Invasive plant found in Pennsylvania could cause blistering, blindness

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If you think you've been burned by a reaction after coming into contact with giant hogweed, see a physician immediately.

And it's probably already well on its way to Hampton Roads. The sap of the plant is phototoxic and can, when combined with sunlight on a person's skin, lead to severe irritation, blistering, scarring and third-degree burns.

The Giant Hogweed is now listed on the Virginia Invasive Plants Early Detection Species list, meaning the plant is not widely established in the state but is known to be highly invasive to habitats similar to Virginia's.

Mark Sutphin, an agent with Virginia Cooperative Extension, said Monday the weed's presence was confirmed in Berryville several days ago. "It does look similar to some other common weeds, but if you suspect it could be giant hogweed, protect yourself first before any further investigation".

The Giant Hogweed could find its way into the Tidewater and Coastal Virginia area, the county said. The USDA website shows it has also been found in MI and IL.

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When the plant spread across New York in the past, The New York State Department of Health recommended that anyone who came in contact with the plant wash it off with cold water immediately and get out of the sun. Topical steroids can reduce the severity of the burns. That photosensitivity can last for years and if the sap gets into a person's eyes, it can cause permanent blindness. Apply sunscreen to the affected areas.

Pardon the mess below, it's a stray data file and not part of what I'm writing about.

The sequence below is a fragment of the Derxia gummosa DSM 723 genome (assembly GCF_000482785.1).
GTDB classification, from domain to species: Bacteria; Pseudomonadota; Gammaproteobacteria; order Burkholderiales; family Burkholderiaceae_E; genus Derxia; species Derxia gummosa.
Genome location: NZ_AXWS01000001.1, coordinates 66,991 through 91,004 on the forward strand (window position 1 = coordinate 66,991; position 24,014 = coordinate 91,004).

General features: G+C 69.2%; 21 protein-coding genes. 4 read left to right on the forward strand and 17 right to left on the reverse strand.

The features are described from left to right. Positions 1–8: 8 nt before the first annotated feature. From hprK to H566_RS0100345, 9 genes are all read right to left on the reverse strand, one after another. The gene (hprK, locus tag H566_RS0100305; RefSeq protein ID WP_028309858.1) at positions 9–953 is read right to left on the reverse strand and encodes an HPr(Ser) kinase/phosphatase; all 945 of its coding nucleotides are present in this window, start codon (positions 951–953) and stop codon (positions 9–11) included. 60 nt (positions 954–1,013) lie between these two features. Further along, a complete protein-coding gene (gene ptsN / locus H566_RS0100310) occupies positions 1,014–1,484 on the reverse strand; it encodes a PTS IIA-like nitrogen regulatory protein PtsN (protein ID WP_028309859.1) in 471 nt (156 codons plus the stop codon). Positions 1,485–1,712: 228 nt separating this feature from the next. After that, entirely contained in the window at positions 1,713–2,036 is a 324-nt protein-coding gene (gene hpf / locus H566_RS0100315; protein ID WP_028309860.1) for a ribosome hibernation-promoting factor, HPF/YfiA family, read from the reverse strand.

"Heat and moisture (sweat or dew) can worsen the skin reaction". By the time the plant is noticed, it has probably already spread it's seeds, as each plant can drop thousands. The stem of the plant reportedly has characteristic raised spots of red and dark purple color along with bristle-like hairs.

The plants that were discovered in Clarke County last week are being removed by VDACS.

Sap of the Giant hogweed contains toxic chemicals known as photosensitizing furanocoumarins. So if you call any of those locations home (or a vacation destination), it can't hurt to commit a few distinguishing features of the plant to memory. Mowing or cutting the plant only increases the risk of it spreading or growing back.

Weed eating can splatter the sap that is harmful to humans. However, as reported, the population of this extremely risky plant could even be noticed in New York, Pennsylvania, Ohio, Maryland, Oregon, Washington, Michigan, Virginia, Vermont, New Hampshire and Maine.